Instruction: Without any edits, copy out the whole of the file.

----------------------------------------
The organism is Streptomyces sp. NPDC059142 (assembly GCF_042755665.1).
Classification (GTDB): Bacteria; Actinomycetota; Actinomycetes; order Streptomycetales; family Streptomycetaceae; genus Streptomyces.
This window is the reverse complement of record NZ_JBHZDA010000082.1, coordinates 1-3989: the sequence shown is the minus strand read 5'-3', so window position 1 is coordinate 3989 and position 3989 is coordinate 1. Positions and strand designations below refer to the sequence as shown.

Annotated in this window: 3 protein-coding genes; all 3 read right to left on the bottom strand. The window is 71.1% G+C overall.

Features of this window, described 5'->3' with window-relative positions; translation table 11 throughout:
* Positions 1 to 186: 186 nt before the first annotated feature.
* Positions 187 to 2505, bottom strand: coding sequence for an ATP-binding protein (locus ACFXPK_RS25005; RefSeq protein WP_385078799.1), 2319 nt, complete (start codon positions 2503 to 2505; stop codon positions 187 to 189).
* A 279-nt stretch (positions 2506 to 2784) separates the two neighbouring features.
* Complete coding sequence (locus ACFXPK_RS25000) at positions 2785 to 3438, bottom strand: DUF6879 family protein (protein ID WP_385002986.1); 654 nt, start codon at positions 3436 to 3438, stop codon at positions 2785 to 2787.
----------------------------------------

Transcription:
The organism is Streptomyces sp. NPDC059142 (assembly GCF_042755665.1).
Classification (GTDB): Bacteria; Actinomycetota; Actinomycetes; order Streptomycetales; family Streptomycetaceae; genus Streptomyces.
This window is the reverse complement of record NZ_JBHZDA010000082.1, coordinates 1-3989: the sequence shown is the minus strand read 5'-3', so window position 1 is coordinate 3989 and position 3989 is coordinate 1. Positions and strand designations below refer to the sequence as shown.

Annotated in this window: 3 protein-coding genes; all 3 read right to left on the bottom strand. The window is 71.1% G+C overall.

Features of this window, described 5'->3' with window-relative positions; translation table 11 throughout:
* Positions 1 to 186: 186 nt before the first annotated feature.
* Positions 187 to 2505, bottom strand: coding sequence for an ATP-binding protein (locus ACFXPK_RS25005; RefSeq protein WP_385078799.1), 2319 nt, complete (start codon positions 2503 to 2505; stop codon positions 187 to 189).
* A 279-nt stretch (positions 2506 to 2784) separates the two neighbouring features.
* Complete coding sequence (locus ACFXPK_RS25000) at positions 2785 to 3438, bottom strand: DUF6879 family protein (protein ID WP_385002986.1); 654 nt, start codon at positions 3436 to 3438, stop codon at positions 2785 to 2787.